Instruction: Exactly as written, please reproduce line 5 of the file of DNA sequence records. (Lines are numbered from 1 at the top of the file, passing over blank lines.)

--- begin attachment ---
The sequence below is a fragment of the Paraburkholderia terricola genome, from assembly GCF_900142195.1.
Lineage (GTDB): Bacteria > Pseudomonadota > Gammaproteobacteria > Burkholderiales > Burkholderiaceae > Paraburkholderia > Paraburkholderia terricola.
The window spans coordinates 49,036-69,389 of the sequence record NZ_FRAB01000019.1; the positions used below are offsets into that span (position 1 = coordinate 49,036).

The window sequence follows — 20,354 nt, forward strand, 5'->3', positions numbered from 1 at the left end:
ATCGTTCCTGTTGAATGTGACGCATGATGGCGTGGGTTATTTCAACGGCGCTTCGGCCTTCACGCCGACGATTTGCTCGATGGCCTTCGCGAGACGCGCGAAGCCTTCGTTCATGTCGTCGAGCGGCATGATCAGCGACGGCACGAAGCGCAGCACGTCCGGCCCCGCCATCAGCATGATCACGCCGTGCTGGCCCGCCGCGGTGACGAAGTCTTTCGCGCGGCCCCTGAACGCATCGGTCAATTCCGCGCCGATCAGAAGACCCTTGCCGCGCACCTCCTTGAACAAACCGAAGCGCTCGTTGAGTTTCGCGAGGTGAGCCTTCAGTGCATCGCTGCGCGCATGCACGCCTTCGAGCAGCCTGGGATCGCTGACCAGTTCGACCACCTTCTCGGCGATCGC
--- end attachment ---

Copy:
ATCGTTCCTGTTGAATGTGACGCATGATGGCGTGGGTTATTTCAACGGCGCTTCGGCCTTCACGCCGACGATTTGCTCGATGGCCTTCGCGAGACGCGCGAAGCCTTCGTTCATGTCGTCGAGCGGCATGATCAGCGACGGCACGAAGCGCAGCACGTCCGGCCCCGCCATCAGCATGATCACGCCGTGCTGGCCCGCCGCGGTGACGAAGTCTTTCGCGCGGCCCCTGAACGCATCGGTCAATTCCGCGCCGATCAGAAGACCCTTGCCGCGCACCTCCTTGAACAAACCGAAGCGCTCGTTGAGTTTCGCGAGGTGAGCCTTCAGTGCATCGCTGCGCGCATGCACGCCTTCGAGCAGCCTGGGATCGCTGACCAGTTCGACCACCTTCTCGGCGATCGC